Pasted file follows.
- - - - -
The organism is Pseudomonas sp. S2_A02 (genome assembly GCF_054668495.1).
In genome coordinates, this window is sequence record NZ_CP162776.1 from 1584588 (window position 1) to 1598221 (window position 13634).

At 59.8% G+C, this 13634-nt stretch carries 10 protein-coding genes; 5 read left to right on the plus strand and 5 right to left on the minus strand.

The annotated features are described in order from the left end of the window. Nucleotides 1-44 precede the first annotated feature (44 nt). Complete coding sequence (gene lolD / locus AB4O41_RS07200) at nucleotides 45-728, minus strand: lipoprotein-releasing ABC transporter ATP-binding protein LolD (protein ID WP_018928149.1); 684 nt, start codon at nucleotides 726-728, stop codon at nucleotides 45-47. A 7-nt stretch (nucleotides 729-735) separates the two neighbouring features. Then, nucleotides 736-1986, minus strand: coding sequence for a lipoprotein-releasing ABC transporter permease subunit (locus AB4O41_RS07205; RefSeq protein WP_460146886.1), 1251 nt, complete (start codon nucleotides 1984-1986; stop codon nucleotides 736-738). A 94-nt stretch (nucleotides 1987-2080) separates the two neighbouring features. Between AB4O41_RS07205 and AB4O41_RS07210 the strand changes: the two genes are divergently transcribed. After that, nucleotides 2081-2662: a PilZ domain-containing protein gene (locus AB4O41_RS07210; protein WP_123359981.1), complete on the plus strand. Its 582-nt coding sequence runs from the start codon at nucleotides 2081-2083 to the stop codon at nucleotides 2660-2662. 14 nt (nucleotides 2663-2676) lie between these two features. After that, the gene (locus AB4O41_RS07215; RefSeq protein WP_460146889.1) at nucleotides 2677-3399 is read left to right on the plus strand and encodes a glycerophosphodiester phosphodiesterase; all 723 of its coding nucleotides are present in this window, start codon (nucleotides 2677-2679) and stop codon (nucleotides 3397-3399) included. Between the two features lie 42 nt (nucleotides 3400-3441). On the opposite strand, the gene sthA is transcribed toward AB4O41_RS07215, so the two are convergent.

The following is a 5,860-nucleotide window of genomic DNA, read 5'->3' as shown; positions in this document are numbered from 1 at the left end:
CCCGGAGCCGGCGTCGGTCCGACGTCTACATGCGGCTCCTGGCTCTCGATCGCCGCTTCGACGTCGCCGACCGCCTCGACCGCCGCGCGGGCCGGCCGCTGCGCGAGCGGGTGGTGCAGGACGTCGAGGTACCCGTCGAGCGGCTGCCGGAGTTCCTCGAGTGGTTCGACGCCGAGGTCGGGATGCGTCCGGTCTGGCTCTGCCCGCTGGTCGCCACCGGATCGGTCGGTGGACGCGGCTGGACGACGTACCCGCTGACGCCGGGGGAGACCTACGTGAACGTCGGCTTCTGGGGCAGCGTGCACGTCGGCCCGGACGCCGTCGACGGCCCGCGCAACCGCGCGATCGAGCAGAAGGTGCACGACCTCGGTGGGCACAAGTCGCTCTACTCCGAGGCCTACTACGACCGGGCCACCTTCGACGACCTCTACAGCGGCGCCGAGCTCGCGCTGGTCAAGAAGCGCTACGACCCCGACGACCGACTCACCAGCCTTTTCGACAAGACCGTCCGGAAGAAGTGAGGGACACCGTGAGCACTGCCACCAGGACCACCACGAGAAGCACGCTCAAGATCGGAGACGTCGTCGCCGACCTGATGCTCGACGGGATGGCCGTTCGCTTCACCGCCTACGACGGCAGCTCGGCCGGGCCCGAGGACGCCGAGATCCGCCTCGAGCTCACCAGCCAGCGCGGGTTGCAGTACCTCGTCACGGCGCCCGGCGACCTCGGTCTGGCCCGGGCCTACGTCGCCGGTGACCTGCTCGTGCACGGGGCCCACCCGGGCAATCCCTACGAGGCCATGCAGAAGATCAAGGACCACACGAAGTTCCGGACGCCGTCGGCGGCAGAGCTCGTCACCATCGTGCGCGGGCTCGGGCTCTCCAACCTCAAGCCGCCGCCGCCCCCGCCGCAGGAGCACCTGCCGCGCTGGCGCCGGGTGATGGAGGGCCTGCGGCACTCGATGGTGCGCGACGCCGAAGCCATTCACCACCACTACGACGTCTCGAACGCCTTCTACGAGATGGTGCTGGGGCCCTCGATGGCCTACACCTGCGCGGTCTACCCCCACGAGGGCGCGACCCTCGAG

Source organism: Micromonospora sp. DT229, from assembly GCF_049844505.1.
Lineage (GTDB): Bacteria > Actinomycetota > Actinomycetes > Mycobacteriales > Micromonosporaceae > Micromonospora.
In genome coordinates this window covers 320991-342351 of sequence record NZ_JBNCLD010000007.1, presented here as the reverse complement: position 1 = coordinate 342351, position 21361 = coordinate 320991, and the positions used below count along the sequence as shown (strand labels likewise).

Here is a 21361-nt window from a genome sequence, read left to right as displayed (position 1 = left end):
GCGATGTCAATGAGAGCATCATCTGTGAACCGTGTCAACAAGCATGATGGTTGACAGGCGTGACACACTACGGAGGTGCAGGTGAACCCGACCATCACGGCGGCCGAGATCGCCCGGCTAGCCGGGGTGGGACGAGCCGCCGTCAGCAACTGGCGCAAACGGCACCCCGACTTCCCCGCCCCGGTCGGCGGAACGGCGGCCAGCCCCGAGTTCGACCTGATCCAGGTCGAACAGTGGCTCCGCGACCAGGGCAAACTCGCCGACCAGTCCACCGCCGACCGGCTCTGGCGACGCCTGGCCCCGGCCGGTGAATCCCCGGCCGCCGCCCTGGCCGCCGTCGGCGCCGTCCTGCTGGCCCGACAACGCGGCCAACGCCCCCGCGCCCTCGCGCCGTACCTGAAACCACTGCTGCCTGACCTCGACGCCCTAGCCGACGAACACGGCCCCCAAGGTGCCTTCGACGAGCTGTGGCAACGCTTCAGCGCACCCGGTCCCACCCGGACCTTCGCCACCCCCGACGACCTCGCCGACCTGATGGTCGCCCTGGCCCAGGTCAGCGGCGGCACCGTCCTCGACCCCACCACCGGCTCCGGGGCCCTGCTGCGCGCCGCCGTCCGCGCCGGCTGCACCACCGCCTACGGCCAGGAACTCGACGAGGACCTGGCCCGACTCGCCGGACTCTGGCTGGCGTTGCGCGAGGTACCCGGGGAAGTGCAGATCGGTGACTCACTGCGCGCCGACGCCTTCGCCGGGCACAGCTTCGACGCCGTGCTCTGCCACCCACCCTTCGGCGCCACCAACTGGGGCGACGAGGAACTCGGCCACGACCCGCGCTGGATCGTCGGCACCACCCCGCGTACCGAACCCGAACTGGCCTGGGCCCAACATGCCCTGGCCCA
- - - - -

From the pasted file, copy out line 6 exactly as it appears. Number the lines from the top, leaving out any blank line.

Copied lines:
CCCGGAGCCGGCGTCGGTCCGACGTCTACATGCGGCTCCTGGCTCTCGATCGCCGCTTCGACGTCGCCGACCGCCTCGACCGCCGCGCGGGCCGGCCGCTGCGCGAGCGGGTGGTGCAGGACGTCGAGGTACCCGTCGAGCGGCTGCCGGAGTTCCTCGAGTGGTTCGACGCCGAGGTCGGGATGCGTCCGGTCTGGCTCTGCCCGCTGGTCGCCACCGGATCGGTCGGTGGACGCGGCTGGACGACGTACCCGCTGACGCCGGGGGAGACCTACGTGAACGTCGGCTTCTGGGGCAGCGTGCACGTCGGCCCGGACGCCGTCGACGGCCCGCGCAACCGCGCGATCGAGCAGAAGGTGCACGACCTCGGTGGGCACAAGTCGCTCTACTCCGAGGCCTACTACGACCGGGCCACCTTCGACGACCTCTACAGCGGCGCCGAGCTCGCGCTGGTCAAGAAGCGCTACGACCCCGACGACCGACTCACCAGCCTTTTCGACAAGACCGTCCGGAAGAAGTGAGGGACACCGTGAGCACTGCCACCAGGACCACCACGAGAAGCACGCTCAAGATCGGAGACGTCGTCGCCGACCTGATGCTCGACGGGATGGCCGTTCGCTTCACCGCCTACGACGGCAGCTCGGCCGGGCCCGAGGACGCCGAGATCCGCCTCGAGCTCACCAGCCAGCGCGGGTTGCAGTACCTCGTCACGGCGCCCGGCGACCTCGGTCTGGCCCGGGCCTACGTCGCCGGTGACCTGCTCGTGCACGGGGCCCACCCGGGCAATCCCTACGAGGCCATGCAGAAGATCAAGGACCACACGAAGTTCCGGACGCCGTCGGCGGCAGAGCTCGTCACCATCGTGCGCGGGCTCGGGCTCTCCAACCTCAAGCCGCCGCCGCCCCCGCCGCAGGAGCACCTGCCGCGCTGGCGCCGGGTGATGGAGGGCCTGCGGCACTCGATGGTGCGCGACGCCGAAGCCATTCACCACCACTACGACGTCTCGAACGCCTTCTACGAGATGGTGCTGGGGCCCTCGATGGCCTACACCTGCGCGGTCTACCCCCACGAGGGCGCGACCCTCGAG